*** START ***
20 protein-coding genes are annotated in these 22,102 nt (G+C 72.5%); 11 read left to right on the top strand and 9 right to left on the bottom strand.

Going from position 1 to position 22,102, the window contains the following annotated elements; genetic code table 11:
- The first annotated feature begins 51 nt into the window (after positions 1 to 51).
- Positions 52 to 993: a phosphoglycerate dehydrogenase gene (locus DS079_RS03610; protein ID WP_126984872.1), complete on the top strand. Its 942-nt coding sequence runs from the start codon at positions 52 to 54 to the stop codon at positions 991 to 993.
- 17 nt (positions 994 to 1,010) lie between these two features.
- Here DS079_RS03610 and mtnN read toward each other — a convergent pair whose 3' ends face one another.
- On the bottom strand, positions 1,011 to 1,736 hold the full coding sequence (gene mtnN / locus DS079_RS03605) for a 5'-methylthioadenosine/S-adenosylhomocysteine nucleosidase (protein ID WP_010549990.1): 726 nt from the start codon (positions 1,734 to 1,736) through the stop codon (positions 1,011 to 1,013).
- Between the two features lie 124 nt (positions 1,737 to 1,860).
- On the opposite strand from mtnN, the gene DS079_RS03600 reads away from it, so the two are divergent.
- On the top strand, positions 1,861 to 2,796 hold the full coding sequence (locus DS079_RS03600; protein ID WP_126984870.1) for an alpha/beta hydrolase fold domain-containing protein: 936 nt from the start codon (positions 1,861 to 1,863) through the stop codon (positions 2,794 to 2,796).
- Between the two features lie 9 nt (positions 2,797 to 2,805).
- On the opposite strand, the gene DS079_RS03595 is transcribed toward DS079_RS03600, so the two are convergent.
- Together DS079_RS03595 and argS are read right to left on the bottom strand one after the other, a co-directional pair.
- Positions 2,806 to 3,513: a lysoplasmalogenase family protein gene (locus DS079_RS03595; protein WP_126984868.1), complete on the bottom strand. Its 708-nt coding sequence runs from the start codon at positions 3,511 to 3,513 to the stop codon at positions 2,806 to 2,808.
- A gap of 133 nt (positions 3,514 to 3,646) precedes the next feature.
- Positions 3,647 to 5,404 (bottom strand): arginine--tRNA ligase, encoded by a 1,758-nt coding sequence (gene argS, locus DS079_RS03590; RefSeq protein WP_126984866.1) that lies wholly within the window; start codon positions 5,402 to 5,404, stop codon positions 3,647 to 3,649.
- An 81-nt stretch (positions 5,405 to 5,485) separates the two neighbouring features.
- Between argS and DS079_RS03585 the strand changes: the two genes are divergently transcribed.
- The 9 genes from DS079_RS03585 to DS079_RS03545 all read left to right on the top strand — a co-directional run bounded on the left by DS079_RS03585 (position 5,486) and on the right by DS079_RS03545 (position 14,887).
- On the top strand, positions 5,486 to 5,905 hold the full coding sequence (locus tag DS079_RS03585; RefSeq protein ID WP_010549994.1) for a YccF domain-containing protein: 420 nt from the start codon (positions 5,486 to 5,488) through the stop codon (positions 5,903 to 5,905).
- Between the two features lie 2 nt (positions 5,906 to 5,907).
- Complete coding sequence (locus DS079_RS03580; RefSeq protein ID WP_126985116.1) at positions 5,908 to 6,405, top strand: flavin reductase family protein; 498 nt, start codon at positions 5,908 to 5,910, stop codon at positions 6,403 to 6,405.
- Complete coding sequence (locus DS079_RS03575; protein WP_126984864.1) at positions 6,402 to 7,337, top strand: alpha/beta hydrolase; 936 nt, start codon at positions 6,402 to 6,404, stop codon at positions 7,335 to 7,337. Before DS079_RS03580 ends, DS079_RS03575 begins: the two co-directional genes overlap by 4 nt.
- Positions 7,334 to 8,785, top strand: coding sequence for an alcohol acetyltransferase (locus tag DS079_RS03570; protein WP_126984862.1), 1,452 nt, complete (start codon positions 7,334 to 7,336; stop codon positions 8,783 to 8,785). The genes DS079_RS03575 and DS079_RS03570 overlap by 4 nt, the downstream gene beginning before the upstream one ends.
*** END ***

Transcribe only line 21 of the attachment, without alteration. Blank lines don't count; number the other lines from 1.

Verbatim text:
- Between the two features lie 2 nt (positions 5,906 to 5,907).